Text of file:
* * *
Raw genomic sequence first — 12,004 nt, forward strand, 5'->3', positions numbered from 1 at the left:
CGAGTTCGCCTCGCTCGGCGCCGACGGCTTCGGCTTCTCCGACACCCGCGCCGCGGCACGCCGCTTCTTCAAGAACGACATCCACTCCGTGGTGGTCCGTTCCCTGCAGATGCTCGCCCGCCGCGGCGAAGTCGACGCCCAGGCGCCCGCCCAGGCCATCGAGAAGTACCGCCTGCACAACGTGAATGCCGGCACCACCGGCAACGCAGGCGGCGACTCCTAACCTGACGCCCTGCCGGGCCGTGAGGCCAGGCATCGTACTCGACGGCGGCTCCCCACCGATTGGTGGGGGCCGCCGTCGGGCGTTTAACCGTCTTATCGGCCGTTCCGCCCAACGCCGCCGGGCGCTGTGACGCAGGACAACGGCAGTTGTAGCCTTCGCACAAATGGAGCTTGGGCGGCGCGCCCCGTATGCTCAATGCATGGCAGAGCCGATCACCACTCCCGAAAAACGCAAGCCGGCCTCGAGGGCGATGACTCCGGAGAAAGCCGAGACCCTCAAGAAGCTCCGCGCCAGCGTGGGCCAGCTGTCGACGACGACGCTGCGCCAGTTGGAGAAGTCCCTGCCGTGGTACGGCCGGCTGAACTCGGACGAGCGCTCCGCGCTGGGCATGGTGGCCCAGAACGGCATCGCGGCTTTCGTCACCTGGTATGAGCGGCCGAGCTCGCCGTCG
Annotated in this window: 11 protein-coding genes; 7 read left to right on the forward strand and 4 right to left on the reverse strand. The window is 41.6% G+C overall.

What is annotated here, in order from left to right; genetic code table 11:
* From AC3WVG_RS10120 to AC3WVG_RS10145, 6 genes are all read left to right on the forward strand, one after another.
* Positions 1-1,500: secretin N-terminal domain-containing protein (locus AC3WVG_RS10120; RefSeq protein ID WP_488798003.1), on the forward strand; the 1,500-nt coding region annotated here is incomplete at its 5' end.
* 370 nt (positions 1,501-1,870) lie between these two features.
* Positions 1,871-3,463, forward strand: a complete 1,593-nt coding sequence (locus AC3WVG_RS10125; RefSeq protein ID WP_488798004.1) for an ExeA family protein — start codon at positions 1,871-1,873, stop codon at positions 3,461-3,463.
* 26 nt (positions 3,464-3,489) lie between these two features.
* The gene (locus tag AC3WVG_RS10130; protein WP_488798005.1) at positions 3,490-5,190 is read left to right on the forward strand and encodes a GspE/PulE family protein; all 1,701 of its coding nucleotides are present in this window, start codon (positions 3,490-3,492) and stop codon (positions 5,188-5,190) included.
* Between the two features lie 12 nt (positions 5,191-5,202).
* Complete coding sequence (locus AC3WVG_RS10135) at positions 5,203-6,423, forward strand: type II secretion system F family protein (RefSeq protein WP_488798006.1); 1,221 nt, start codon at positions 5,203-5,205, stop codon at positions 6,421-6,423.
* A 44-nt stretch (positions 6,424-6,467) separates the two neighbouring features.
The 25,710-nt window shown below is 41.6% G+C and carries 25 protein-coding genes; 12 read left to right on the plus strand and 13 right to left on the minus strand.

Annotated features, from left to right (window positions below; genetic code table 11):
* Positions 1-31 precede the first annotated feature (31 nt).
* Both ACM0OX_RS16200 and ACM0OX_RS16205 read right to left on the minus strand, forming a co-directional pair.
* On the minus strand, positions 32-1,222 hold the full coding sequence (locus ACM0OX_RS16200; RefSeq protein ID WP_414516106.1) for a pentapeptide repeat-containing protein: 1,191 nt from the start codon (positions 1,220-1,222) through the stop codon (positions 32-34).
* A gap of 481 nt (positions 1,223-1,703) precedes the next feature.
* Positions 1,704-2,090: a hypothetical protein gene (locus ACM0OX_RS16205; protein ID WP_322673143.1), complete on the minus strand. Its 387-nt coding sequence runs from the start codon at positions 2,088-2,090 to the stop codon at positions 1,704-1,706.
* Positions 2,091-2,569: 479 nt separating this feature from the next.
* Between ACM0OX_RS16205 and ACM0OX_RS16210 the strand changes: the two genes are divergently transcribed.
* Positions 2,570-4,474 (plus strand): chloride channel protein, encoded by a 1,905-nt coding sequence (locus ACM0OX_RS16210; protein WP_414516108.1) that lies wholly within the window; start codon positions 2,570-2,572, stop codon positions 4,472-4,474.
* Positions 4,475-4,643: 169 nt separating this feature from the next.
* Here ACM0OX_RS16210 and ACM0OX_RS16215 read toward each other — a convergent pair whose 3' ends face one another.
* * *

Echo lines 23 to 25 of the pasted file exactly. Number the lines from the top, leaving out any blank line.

* Positions 2,570-4,474 (plus strand): chloride channel protein, encoded by a 1,905-nt coding sequence (locus ACM0OX_RS16210; protein WP_414516108.1) that lies wholly within the window; start codon positions 2,570-2,572, stop codon positions 4,472-4,474.
* Positions 4,475-4,643: 169 nt separating this feature from the next.
* Here ACM0OX_RS16210 and ACM0OX_RS16215 read toward each other — a convergent pair whose 3' ends face one another.